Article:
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Solutions Newsletter - Sustaining Our Lakes

Maine’s 5,700-plus lakes pump an estimated $2.5 billion into the state’s economy every year, according to the report The State of Maine’s Environment 2010. But human activity is reducing water quality in many of our lakes, which affects everything from property values to tourism dollars to fish.

The Belgrade Lakes region is a crucible for these pressures—and an ideal place to learn how to contend with them. Interdisciplinary teams of faculty and students at Colby College and the University of Maine at Farmington are doing exactly that in an SSI project led by Colby chemistry professor D. Whitney King.

Mitchell_Ctr_kw73161Colby undergraduate student Sylvia Doyle conducts a shoreline survey of Great Pond in the Belgrade Lakes region.

The researchers are studying the effects of development on lake water quality and local economies in the Belgrade Lakes region, an important economic engine in central Maine that includes 7 major lakes and 13 communities. They are focusing on a widespread and tricky problem: phosphorus pollution from development and other human activity.

A natural component of soils and a common ingredient in chemical fertilizers and detergents, phosphorus washes into lakes in runoff from yards, roads and faulty septic systems. Too much phosphorus “over-fertilizes” lakes, speeding up the natural aging process called eutrophication—sometimes with serious consequences.
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In the worst cases, lakes become fouled with unchecked algae blooms that can harm fish and other aquatic life, interfere with recreation and affect property values. A 1996 University of Maine study reported that property values drop as much as 10 to 20 percent with every meter decline in water clarity.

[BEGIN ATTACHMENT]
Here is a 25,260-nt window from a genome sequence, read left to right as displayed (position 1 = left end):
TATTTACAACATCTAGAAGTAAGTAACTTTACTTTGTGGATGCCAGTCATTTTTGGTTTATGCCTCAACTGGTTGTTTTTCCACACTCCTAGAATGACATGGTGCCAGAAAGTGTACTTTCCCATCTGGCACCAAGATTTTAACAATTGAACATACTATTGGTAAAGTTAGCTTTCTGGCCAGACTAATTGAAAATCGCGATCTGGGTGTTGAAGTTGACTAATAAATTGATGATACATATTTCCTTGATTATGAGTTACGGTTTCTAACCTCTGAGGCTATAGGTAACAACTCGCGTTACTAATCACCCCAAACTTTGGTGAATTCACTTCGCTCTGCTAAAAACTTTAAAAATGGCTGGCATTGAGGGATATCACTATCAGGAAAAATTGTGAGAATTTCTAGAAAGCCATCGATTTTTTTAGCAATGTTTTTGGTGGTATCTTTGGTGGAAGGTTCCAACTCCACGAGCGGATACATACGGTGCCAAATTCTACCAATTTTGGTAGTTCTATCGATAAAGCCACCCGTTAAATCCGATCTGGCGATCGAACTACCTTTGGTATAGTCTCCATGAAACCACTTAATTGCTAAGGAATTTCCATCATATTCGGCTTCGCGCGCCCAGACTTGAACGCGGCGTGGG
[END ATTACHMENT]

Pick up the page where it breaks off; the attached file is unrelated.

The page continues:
Several of the Belgrades are among the more than 50 Maine lakes that have experienced recurrent algal blooms and the nearly 500 more at risk. The problem is likely to worsen statewide as more lakeshore is developed, further increasing the risks for erosion and phosphorus pollution.

King and his colleagues are using the Belgrade region as a model to create new strategies to remediate and restore lake water quality, anticipate and address future changes in the watershed, prevent further pollution and engage communities and landowners in becoming part of the solution. The team’s solutions are based on a three-pronged approach: figuring out the main sources of eutrophication in the Belgrades, evaluating the best practices to keep phosphorus runoff out of the lakes, and finding the most effective ways to encourage homeowners to help through such measures as controlling erosion on shorefront property.

The researchers will share their findings with communities and stakeholder groups including the Maine Congress of Lake Associations and the Belgrade Regional Conservation Alliance (BRCA) to educate the public about protecting the lakes. “Local stakeholders are willing to change land use practices if they have access to well-tested conservation models and are motivated by community leaders,” King says.

That access will improve dramatically when the Maine Lakes Resource Center opens in Belgrade Village this summer—the culmination of a campaign called “Docks to Doorways” in which community members and stakeholder organizations raised $2.5 million to restore historic docks, create green space and build an education center. The new center will educate landowners and visitors about best practices for protecting lakes, such as planting rain gardens to absorb runoff, building buffer strips of vegetation along shorelines and using porous paving materials.

Mel Croft, BRCA president, says the new center will help bring years of hard work to fruition. “Much progress has been made,” he says, “but we hope a more concentrated effort will decrease the decline of water quality and eventually reverse this trend.”

Input from community stakeholders like BRCA is key to developing truly sustainable solutions, King observes. “Community engagement in the research process takes a lot of time, but the outcomes can be much more significant than traditional research programs,” he says. “It’s important to define outcomes to include changes in how people interact with lake ecosystems in addition to the generation of scientific knowledge.”


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